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Old Nov 22, 2002, 11:38 PM   #1
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Default How do you take a picture of the moon?

Tried it tonight with my A40. All I get is a round glowing white ball, kind of looks like the sun. No matter where I set the shutter speed or zoom, it looks the same. The moon tonight is full, and bright white. I can make out details with my eyes, but the camera can't see it. Maybe it just can't focus on it unless it is bigger or less bright. I am completely new at this, so any suggestions are welcome.
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Old Nov 23, 2002, 12:14 AM   #2
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Well, I found out one thing I was doing wrong. I was setting the shutter to remain open to long. I finally tried 1/600 and was amazed at the picture. I could actually make out details of the moon's surface. Seems the moon reflects a lot of light, and slow shutter speeds just give you a glowing ball. I only have a x3 zoom on this canon A40, but still it was a respectable shot. Boy, sooooo much to learn.
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Old Nov 23, 2002, 9:28 AM   #3
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I'll have to try that with my Olympus. I've been experimenting with night time shots and haven't had much luck. (I'll read up on it as a last resort...) Last week I was in Milwaukee taking shots of the lighted buildings at night. I used a lamp post in most of them to steady my camera and a few turned out, but most were blurry.

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Old Nov 23, 2002, 3:34 PM   #4
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Pictures of an unobscured moon follow the " sunny 16" rule or what ever the digital equivalent would be on your digicam,since the moon is an object in full sunlight.Therefore ,you dont need a long exposure.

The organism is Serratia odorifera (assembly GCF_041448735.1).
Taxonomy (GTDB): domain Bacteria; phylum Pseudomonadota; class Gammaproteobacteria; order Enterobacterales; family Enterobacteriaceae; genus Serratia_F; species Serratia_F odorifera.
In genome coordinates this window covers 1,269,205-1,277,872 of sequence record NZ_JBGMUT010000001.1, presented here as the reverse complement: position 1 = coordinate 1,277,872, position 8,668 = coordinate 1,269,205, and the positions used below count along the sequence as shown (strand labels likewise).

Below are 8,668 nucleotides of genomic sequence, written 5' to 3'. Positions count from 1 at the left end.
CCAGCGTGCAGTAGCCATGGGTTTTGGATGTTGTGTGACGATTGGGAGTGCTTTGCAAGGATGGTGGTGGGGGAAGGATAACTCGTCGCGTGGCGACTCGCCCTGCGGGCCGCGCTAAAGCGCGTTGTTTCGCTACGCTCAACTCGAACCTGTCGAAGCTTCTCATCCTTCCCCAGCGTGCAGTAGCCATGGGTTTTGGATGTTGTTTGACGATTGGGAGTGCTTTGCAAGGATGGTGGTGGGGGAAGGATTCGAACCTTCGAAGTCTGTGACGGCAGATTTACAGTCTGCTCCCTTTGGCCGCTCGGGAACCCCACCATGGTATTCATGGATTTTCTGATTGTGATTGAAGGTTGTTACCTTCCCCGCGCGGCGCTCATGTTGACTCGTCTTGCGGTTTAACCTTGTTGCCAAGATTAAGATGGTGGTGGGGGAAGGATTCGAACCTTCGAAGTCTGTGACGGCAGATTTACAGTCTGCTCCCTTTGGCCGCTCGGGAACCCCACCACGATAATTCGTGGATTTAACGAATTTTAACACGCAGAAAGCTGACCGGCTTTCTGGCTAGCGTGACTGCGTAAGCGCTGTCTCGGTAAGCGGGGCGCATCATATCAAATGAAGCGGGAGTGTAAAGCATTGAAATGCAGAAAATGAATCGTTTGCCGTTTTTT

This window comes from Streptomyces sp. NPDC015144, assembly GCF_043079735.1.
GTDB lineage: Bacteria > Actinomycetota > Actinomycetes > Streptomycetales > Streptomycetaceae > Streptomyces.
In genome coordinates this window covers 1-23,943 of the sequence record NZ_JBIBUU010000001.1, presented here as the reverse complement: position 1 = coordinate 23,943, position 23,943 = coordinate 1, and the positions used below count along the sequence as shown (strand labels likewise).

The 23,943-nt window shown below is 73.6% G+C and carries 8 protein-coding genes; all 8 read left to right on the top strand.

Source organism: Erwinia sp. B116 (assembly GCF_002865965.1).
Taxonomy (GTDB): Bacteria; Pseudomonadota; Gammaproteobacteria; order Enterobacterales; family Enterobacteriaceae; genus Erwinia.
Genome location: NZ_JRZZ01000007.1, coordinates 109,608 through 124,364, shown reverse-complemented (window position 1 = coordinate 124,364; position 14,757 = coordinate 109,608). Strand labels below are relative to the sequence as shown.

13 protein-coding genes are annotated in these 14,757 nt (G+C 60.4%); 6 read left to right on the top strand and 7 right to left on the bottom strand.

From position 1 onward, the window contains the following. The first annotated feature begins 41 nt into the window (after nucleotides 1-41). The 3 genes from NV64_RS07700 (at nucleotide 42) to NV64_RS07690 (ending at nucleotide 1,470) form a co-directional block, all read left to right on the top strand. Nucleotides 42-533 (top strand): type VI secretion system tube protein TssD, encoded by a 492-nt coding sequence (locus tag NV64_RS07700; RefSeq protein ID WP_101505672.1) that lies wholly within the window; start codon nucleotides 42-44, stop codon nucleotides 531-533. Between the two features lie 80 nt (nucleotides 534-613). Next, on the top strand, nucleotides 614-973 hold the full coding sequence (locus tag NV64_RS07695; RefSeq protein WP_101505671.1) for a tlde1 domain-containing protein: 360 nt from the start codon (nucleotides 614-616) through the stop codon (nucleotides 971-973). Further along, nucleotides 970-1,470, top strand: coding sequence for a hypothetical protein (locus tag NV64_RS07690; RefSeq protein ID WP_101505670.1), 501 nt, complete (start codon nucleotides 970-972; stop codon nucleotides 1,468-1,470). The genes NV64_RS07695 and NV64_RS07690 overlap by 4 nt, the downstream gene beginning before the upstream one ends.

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Old Nov 24, 2002, 11:35 PM   #5
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Let the Camera's built-in meter decide the Exposure, i.e. shoot on the auto mode, or if shooting manually then take a spot reading from the moon surface and manually feed in the settings
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Old Nov 25, 2002, 2:38 AM   #6
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Choose spotmetering or if your in need of that centerweight! Get a zoomlens and shoot! Spot metering is important as it will speed up you shutter and get a more sharp foto for you. The universe is moving...
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Old Nov 25, 2002, 8:12 AM   #7
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Quote:
Pictures of an unobscured moon follow the " sunny 16" rule or what ever the digital equivalent would be on your digicam,since the moon is an object in full sunlight.Therefore ,you dont need a long exposure.
Just like BigMike here, I've got good results with moon shots @ 1/500 f6.7, unless you want clouds shot in it as well, in which you have to open up the aperture a little.
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